The larger missions usually consisted of groups of

Info iconThis preview shows page 1. Sign up to view the full content.

View Full Document Right Arrow Icon
This is the end of the preview. Sign up to access the rest of the document.

Unformatted text preview: e sea to the east made it the “source of the sun,” would give them greater prestige in the eyes of the Chinese. Whether or not it did, eventually it was the Chinese pronunciation of Nihon—Jihpen —that was transmitted back to Europe by Marco Polo in the thirteenth century and incorporated into the European tongues in forms like the English “Japan.” The Japanese dispatched a total of four missions to Sui China during the period 600–614 and fifteen to T’ang between 630 and 838. The larger missions usually consisted of groups of about four ships that transported more than five hundred people, including official envoys, students, Buddhist monks, and translators. Some of these visitors remained abroad for long periods of time—up to thirty or more years—and some never returned. The trip was exceedingly dangerous, and the fact that so many risked it attests to the avidity with which the Japanese of this age sought to acquire the learning and culture of China. Although there are no replicas or contemporary drawings of the ships used in the missions to Sui and T’ang, we know that their sail and rudder systems were primitive and that they were obliged to rely on the seasonal winds. They usually left in the spring, when the prevailing winds were westward, and returned in the winter, when the winds blew to the east. The shortest route to the continent was across the 115-mile channel that separates Kyushu from southern Korea. But sometimes the Japanese ships were blown off course and drifted far down the Chinese coast. During most of the seventh century, when relations with Korea were poor, the Japanese set sail directly for South China, although the passage was longer and more difficult. The return trip, which almost always began from the mouth of the Yangtze River, was the most treacherous of all. A miscalculation or an accidental alteration in course could carry the ships into the vastness of the Pacific Ocean. Often they landed on islands in the Ryukyu chain and were obliged to make their way home as best they could. T...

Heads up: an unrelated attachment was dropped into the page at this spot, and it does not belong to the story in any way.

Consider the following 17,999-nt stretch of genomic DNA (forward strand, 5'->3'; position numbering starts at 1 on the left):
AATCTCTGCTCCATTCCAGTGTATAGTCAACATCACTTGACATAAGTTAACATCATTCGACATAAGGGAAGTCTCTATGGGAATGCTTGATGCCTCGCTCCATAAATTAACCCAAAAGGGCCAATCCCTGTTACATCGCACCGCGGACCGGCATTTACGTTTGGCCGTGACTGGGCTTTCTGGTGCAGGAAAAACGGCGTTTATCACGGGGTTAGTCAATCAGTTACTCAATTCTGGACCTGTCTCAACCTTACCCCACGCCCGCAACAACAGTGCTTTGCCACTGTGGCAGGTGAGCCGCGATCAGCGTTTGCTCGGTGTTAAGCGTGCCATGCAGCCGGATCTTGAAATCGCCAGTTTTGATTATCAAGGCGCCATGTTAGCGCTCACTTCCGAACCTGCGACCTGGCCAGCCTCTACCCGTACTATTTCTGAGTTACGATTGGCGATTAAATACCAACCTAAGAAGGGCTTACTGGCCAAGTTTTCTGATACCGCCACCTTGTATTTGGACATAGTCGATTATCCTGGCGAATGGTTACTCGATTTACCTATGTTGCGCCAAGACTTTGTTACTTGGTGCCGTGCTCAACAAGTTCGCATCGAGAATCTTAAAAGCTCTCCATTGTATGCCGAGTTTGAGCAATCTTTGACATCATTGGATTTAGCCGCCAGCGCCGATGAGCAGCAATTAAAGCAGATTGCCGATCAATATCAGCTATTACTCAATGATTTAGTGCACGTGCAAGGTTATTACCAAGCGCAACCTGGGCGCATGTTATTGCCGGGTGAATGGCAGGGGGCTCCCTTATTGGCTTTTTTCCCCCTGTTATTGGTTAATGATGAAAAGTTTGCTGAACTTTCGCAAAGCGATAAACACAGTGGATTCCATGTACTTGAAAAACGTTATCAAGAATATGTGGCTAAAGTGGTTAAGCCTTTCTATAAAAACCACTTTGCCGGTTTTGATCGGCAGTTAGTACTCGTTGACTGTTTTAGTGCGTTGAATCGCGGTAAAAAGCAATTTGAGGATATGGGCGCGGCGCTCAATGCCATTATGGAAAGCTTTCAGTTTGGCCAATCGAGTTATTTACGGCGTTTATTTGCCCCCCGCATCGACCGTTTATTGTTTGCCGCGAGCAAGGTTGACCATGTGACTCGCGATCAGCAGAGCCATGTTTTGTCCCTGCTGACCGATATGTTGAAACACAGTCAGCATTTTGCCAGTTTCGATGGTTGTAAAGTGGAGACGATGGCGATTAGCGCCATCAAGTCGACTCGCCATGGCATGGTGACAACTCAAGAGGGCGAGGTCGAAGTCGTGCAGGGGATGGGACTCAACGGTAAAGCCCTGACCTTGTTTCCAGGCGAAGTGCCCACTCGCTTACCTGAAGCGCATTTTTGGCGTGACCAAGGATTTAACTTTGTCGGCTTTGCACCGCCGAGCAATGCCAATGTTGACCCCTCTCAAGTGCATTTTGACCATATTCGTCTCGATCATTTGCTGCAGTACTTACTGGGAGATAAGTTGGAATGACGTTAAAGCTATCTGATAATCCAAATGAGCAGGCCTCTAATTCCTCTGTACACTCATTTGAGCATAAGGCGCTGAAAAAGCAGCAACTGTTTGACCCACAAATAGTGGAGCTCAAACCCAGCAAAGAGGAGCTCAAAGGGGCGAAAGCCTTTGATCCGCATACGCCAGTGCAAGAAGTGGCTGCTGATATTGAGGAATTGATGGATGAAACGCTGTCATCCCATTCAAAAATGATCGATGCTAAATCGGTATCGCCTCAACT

View Full Document

This note was uploaded on 02/08/2013 for the course ANTH 142 taught by Professor Hans during the Spring '13 term at The University of British Columbia.

Ask a homework question - tutors are online